Compositions

What are Web Service Compositions?

Web Service Compositions are formed from a singular problem domain which is “local” to problem domain owner. This has traditionally been a clearly marked boundary for a development project to work to. The difference in terms of structured and anarchic systems is described by (Chandy and Rifkin 1996). In structured system domains, the design proceeds from a specification, and there is a single entity that is ultimately responsible for the design and implementation of the system. Anarchic systems on the other hand are collaborative application developments on the Internet which comprise many program units developed by different groups of people. For such distributed systems, no single agency assumes overall responsibility for reliability control. They define the difference in terms of ownership of the design implemented, and thus this ownership is either local or global as part of the deployment of the implementation. Our thoughts are towards this issue in relation to web service compositions, as compositions can be built locally yet aim to conform to global compositional constraints through the use of choreography and orchestration rules. This rule base is significantly involved in standard ways of both communication and domain understanding. There is currently industry work however, in having a global description language for local web service compositions. Fronting these language specifications is the Business Process Execution Language for Web Services (BPEL4WS) for process orchestration and handling fault tolerance or compensation actions. There are two themes of composition, being static and dynamic. Both static and dynamic web service compositions can collectively be described as; “A web service composition consists of orchestrated web services through a local process, itself potentially a service. Static web service compositions are known at design time and are bound to a composition at design time. Dynamic web service compositions are one or many compositions in which web services are not known at design time, and which are discovered or their properties resolved based upon a criteria process set at design time.”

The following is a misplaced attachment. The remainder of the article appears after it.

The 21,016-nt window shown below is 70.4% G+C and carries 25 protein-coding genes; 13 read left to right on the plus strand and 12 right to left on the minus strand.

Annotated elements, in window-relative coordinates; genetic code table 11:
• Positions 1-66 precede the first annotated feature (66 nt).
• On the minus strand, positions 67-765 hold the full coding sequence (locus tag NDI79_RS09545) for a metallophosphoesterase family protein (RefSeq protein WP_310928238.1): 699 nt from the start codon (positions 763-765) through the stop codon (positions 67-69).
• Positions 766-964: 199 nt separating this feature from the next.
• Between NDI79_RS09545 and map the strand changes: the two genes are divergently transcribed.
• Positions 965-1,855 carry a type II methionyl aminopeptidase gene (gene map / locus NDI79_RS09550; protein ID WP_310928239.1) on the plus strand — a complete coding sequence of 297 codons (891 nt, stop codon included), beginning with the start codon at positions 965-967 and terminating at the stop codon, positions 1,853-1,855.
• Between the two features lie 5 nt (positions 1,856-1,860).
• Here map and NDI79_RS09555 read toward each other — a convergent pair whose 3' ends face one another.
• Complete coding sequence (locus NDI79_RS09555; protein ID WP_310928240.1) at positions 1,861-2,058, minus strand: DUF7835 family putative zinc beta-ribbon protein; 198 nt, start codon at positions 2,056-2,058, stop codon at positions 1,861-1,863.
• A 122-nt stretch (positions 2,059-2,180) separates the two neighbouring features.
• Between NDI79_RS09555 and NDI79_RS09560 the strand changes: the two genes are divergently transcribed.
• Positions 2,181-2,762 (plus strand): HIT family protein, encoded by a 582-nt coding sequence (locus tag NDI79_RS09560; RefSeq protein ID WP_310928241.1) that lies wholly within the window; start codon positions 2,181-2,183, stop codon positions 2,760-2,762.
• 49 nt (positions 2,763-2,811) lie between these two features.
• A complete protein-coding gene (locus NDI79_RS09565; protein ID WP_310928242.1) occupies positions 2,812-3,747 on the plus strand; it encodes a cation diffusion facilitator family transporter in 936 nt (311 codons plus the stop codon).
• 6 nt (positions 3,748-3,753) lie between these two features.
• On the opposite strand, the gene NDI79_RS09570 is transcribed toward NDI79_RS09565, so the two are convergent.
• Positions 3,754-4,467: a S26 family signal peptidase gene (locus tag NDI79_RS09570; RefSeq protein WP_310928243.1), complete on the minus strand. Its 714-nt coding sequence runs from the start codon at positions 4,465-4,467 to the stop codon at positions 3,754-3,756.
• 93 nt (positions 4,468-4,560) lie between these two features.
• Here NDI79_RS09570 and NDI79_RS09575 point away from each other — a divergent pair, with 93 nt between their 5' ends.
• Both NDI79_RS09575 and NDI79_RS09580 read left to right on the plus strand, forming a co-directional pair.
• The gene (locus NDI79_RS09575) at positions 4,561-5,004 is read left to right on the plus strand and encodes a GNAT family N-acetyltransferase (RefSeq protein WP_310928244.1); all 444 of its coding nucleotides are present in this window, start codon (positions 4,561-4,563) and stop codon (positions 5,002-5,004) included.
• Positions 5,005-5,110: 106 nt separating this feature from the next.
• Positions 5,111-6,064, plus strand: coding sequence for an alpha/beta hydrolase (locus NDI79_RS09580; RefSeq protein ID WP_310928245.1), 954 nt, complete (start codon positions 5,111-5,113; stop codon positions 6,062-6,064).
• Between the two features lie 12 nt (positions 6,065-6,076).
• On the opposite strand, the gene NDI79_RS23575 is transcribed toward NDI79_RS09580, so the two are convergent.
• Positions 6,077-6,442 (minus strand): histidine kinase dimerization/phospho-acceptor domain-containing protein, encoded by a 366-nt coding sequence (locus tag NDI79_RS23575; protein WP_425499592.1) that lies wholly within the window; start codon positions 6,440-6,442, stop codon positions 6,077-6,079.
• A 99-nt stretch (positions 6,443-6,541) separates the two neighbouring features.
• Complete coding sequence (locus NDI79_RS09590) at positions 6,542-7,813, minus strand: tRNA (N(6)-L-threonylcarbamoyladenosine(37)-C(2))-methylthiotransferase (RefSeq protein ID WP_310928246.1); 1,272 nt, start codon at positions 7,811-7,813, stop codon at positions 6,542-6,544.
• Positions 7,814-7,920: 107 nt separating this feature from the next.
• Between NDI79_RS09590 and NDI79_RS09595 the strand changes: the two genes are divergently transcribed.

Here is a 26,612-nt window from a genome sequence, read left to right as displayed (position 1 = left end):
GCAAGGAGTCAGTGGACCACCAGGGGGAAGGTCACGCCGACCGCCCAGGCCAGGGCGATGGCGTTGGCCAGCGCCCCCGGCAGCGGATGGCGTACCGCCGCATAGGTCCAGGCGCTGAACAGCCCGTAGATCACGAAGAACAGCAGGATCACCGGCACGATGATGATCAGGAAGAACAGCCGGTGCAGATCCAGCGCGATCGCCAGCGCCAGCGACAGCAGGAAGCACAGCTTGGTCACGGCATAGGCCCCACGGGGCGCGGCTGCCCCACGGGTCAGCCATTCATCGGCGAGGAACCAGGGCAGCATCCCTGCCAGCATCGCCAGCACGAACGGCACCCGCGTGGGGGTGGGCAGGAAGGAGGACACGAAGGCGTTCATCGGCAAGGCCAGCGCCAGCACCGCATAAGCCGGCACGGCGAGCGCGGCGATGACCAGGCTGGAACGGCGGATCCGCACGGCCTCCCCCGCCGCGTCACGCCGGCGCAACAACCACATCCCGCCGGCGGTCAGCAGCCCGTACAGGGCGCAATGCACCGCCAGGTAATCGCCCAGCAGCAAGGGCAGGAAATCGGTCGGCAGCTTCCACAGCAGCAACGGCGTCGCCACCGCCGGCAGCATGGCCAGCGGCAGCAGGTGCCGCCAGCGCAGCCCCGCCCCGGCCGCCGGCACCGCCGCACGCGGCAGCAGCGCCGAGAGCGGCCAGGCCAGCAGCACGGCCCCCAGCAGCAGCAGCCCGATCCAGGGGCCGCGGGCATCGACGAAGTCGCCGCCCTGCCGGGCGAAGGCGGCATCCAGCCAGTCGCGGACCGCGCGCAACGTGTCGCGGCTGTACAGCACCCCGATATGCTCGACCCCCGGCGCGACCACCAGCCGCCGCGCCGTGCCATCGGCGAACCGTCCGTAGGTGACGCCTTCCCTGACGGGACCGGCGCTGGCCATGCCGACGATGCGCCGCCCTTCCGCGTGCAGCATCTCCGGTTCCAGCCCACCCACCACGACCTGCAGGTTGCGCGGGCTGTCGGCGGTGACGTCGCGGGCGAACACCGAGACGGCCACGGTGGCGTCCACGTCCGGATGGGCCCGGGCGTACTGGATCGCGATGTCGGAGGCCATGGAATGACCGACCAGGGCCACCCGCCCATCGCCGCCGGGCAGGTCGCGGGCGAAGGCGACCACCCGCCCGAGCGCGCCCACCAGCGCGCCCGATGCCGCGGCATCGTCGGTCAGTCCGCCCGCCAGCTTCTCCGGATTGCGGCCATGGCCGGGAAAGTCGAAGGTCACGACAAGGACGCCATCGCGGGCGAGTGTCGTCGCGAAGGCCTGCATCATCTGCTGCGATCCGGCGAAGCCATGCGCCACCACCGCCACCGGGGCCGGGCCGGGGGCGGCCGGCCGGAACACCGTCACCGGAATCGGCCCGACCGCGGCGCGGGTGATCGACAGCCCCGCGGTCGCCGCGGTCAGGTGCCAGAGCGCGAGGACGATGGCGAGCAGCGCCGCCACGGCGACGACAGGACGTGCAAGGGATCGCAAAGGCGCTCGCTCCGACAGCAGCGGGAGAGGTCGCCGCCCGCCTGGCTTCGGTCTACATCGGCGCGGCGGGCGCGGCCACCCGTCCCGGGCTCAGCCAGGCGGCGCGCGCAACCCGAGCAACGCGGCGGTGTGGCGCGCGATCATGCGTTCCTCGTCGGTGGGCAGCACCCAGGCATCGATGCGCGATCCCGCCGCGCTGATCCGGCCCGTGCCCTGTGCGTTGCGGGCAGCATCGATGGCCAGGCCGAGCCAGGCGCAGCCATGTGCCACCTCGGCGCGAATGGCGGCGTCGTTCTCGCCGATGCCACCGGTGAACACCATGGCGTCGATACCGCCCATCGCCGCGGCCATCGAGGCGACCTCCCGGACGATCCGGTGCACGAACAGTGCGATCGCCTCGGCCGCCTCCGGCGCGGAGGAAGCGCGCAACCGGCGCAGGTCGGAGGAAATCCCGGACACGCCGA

Static Web Service Compositions

Static web service compositions appear currently the most used web service composition style in both industry and academia (Haas 2002). They are formed by identifying manually (i.e. by human assessment) the applicability of a web service to a particular problem domain. The composition is therefore limited to the web services encompassed in the design. Static compositions are represented by known paths, known data representations and expected results as part of a formal and technical link with the web service.

Dynamic Web Service Compositions

Dynamic web service compositions form the basis for discovery and flexibility in web service invocations. WSDL goes some way to detail the technical interface and to locate a given service (Christensen, Curbera et al. 2001), yet it does not identify what that service does, what function(s) it performs in order to fulfil the request, and neither does it suggest what level of service it will provide. Technically, dynamic interactions can be achieved through utility layers, such as the Web Services Invocation Framework (WSIF) (Duftler, Mukhi et al. 2001) which complements WSDL by providing the layer of invocation once discovering WSDL documents. The aim is to be able to build a semi-automated service discovery and execution mechanism. If the scope of a web service composition is to include dynamic discovery and invocation, it must do so by considering how these services would be used in such an anarchic developed system and within a particular problem domain.

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